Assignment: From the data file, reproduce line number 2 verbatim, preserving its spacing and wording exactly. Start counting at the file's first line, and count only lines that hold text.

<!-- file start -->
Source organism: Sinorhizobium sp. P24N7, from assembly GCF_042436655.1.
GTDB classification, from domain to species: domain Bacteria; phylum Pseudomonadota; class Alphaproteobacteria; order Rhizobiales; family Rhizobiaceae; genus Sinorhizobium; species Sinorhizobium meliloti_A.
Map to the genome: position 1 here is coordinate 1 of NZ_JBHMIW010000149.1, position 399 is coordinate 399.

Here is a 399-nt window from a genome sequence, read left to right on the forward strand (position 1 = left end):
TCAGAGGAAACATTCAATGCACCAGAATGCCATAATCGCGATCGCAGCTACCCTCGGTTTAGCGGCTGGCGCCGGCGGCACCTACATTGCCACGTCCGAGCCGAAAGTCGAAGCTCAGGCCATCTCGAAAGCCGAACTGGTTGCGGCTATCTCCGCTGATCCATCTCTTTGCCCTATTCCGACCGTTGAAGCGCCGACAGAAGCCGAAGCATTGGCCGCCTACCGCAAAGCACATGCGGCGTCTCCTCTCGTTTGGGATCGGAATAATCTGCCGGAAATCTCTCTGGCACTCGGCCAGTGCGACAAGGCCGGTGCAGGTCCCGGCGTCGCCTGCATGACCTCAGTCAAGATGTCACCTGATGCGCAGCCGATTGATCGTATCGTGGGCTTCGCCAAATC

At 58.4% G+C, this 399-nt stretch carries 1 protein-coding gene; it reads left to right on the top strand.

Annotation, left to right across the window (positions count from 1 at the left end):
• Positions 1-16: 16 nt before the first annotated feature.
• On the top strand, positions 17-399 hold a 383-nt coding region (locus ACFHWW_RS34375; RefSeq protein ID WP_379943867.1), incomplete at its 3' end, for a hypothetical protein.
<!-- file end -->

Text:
GTDB classification, from domain to species: domain Bacteria; phylum Pseudomonadota; class Alphaproteobacteria; order Rhizobiales; family Rhizobiaceae; genus Sinorhizobium; species Sinorhizobium meliloti_A.